• In his 1984 novel Neuromancer, novelist William Gibson predicted hacking, virtual reality, the world wide web, and cyberspace a decade before the internet took the form we know today.
  • Jules Verne’s works spawned a number of inventions, the most famous of which is the electric submarine.
  • In his 1888 novel Looking Backward, Edward Bellamy introduced the concept of universal credit: The citizens of his future utopia carried a card with them that allowed them to spend credit from a central bank, without a need for paper money.
  • A famous Star Trek gadget was the communicator, which looks similar to the cell-phones of today. Martin Cooper, who oversaw the invention of the first mobile phone in the 70s, directly credited Star Trek for inspiring his vision.
  • Another Star Trek invention to cross into reality is the PADD, a device first seen in Star Trek TNG in the late 80s. The PADD, or Personal Access Display Device, bore a strong resemblance to today’s iPads, and utilized a similar smooth, flat, touch-screen interface.
  • AT&T first demonstrated consumer video conferencing at the 1964 World’s Fair, but the first discussion of the idea appeared in Hugo Gernsback’s Ralph 124c 41+. Published in Modern Electronics magazine in 1911, the story included a device called the “telephot” that allowed people to have eye contact while speaking across long distances.
  • Children growing up in the early 1900s would have been familiar with the Tom Swift series of books. In the books, the main character Tom Swift made use of a stun gun. When NASA physicist Jack Clover invented the taser, he gave it that name as a nod to the series. TASER actually stands for “Thomas A. Swift’s Electric Rifle.”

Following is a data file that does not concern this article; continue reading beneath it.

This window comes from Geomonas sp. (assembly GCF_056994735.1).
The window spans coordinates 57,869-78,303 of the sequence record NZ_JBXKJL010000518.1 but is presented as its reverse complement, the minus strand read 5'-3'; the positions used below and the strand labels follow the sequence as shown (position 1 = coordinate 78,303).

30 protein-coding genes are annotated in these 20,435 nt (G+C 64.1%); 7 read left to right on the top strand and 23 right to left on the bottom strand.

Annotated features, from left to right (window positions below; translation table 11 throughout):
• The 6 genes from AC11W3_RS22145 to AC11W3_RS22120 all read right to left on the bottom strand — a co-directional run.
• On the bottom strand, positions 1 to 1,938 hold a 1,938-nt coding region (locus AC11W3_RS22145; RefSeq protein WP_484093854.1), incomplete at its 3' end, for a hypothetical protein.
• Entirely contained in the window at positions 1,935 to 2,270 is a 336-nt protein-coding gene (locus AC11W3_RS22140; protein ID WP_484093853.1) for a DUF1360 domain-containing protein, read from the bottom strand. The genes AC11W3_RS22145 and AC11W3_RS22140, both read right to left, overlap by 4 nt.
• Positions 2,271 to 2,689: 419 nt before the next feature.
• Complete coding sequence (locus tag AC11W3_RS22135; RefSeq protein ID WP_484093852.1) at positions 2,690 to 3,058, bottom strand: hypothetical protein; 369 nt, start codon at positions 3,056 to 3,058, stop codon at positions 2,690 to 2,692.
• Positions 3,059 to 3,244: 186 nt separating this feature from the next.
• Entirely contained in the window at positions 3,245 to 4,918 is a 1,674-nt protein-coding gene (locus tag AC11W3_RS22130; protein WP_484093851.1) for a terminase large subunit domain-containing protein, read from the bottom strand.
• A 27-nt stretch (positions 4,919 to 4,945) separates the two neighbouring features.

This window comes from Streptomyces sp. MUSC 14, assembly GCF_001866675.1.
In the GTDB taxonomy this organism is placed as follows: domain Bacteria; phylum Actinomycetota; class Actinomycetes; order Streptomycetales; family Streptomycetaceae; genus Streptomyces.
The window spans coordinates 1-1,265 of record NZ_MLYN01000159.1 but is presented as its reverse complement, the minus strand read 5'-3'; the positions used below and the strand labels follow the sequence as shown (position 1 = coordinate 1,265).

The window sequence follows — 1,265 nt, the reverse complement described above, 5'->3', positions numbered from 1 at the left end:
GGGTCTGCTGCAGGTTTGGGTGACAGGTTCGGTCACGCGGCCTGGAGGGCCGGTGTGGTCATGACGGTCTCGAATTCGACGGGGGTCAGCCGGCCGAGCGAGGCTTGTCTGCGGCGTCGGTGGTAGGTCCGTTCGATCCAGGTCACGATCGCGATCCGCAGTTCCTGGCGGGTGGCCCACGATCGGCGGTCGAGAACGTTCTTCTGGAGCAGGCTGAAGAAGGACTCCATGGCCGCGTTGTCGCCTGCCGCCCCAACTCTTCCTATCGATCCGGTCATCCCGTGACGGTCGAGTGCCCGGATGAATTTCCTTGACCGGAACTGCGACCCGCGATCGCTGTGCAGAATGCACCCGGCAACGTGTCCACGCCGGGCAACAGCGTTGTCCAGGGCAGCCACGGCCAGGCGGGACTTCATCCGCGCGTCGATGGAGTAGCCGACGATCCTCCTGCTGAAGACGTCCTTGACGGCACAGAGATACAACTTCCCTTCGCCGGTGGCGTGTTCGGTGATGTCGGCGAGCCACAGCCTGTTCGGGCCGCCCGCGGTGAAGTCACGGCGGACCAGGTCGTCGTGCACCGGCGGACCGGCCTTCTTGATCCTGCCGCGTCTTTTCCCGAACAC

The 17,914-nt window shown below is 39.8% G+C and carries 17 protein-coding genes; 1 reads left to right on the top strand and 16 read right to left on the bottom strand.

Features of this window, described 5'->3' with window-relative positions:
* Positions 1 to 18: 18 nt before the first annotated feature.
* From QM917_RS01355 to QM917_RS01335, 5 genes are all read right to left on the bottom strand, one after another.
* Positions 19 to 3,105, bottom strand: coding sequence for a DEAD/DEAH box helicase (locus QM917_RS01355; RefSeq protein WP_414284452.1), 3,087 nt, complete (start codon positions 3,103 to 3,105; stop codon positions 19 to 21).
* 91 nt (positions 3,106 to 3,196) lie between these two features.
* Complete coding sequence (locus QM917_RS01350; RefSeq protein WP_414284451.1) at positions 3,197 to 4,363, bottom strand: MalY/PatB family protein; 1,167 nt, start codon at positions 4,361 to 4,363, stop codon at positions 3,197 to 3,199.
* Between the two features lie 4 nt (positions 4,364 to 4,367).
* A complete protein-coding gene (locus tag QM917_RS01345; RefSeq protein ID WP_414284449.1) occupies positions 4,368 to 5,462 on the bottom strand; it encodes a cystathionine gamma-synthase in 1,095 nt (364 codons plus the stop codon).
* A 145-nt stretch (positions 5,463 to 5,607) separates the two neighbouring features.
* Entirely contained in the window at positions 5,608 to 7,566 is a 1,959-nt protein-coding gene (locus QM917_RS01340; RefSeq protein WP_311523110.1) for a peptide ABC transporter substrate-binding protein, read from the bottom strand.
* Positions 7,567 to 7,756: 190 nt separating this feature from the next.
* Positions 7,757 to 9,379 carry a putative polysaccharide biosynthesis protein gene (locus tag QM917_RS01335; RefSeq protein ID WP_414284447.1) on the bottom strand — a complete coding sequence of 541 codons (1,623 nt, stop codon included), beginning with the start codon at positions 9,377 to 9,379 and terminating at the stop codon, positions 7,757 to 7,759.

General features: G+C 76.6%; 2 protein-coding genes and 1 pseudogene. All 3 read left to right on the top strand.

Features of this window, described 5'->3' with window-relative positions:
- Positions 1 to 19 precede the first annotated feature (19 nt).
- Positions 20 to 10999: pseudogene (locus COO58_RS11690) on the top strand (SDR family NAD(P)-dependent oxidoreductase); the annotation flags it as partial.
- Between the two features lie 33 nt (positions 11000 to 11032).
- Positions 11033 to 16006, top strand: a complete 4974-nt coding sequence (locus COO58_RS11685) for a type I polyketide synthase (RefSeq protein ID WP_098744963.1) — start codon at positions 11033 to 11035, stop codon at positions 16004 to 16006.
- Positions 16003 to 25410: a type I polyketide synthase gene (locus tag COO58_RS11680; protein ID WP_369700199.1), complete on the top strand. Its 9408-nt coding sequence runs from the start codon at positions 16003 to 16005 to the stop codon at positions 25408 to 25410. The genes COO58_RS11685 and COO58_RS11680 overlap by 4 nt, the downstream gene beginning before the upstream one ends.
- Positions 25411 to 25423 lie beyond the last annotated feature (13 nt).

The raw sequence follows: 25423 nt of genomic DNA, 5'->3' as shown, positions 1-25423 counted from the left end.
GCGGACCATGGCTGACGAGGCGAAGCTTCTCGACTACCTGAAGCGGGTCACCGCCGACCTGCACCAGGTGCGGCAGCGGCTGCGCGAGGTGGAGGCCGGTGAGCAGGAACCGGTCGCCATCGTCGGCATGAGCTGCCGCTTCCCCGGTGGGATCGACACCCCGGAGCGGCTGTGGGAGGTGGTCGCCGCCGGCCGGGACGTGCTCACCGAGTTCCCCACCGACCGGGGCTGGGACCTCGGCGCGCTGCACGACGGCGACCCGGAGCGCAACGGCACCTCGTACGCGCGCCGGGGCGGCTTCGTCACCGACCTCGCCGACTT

• A 1999 Disney channel movie called Smart House featured a robot called PAT (Personal Applied Technology) that can make phone calls, control the temperature, start music, and even adapt dinner menus. The Amazon Echo and Google Home are smart digital assistants that can assist with shopping, control the other smart devices in your home, stream music, and manage your calendar.
  • The term ‘genetic engineering’ was invented by science-fiction author Jack Williamson in his 1951 novel, Dragon’s Island.
  • The first known use of the word ‘prequel’ was in 1958 in reference to a novel by science-fiction author James Blish.
  • The word ‘spaceship’ dates back to 1880.
  • The phrase ‘parallel universe’ was first used in H. G. Wells’ 1923 novel Men like Gods.
  • The word ‘robot’ was invented by the brother of a Czech playwright in 1920.
  • Jules Verne’s 1863 book Paris in the Twentieth Century, set in Paris in 1960, correctly predicted cars, fax machines, and the internet.
  • In 1974, Arthur C. Clarke predicted the internet of the year 2001.
  • In the first chapter of his 1948 novel Space Cadet, Robert Heinlein predicted mobile phone technology.
  • John Brunner’s 1969 novel Stand on Zanzibar uncannily predicted many features of the 21st-century world, including overpopulation, Viagra, same-sex marriage, and even President Obama.
  • Edward Bellamy’s 1888 novel Looking Backward: 2000-1887 predicted credit cards, garden cities, and electronic broadcasting.